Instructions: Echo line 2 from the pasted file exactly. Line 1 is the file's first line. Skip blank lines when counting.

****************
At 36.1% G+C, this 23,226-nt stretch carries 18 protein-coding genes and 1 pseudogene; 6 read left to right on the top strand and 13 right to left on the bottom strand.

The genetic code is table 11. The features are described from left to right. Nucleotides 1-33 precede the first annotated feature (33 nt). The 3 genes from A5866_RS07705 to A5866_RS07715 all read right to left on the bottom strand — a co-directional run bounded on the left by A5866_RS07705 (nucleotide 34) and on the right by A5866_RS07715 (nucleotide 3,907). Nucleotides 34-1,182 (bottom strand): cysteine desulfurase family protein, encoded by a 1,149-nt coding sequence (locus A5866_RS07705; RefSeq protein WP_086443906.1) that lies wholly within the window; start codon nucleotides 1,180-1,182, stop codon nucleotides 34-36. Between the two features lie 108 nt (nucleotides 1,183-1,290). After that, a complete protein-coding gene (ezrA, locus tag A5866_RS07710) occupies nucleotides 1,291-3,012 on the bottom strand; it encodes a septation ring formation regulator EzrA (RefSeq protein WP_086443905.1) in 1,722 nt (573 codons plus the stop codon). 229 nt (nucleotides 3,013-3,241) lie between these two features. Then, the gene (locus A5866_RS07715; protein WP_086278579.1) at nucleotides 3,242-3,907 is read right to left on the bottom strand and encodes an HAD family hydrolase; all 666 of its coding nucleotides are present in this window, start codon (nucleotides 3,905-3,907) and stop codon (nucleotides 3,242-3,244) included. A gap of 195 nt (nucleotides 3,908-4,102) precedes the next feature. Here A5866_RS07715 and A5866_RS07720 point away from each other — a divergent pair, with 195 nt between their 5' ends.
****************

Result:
The genetic code is table 11. The features are described from left to right. Nucleotides 1-33 precede the first annotated feature (33 nt). The 3 genes from A5866_RS07705 to A5866_RS07715 all read right to left on the bottom strand — a co-directional run bounded on the left by A5866_RS07705 (nucleotide 34) and on the right by A5866_RS07715 (nucleotide 3,907). Nucleotides 34-1,182 (bottom strand): cysteine desulfurase family protein, encoded by a 1,149-nt coding sequence (locus A5866_RS07705; RefSeq protein WP_086443906.1) that lies wholly within the window; start codon nucleotides 1,180-1,182, stop codon nucleotides 34-36. Between the two features lie 108 nt (nucleotides 1,183-1,290). After that, a complete protein-coding gene (ezrA, locus tag A5866_RS07710) occupies nucleotides 1,291-3,012 on the bottom strand; it encodes a septation ring formation regulator EzrA (RefSeq protein WP_086443905.1) in 1,722 nt (573 codons plus the stop codon). 229 nt (nucleotides 3,013-3,241) lie between these two features. Then, the gene (locus A5866_RS07715; protein WP_086278579.1) at nucleotides 3,242-3,907 is read right to left on the bottom strand and encodes an HAD family hydrolase; all 666 of its coding nucleotides are present in this window, start codon (nucleotides 3,905-3,907) and stop codon (nucleotides 3,242-3,244) included. A gap of 195 nt (nucleotides 3,908-4,102) precedes the next feature. Here A5866_RS07715 and A5866_RS07720 point away from each other — a divergent pair, with 195 nt between their 5' ends.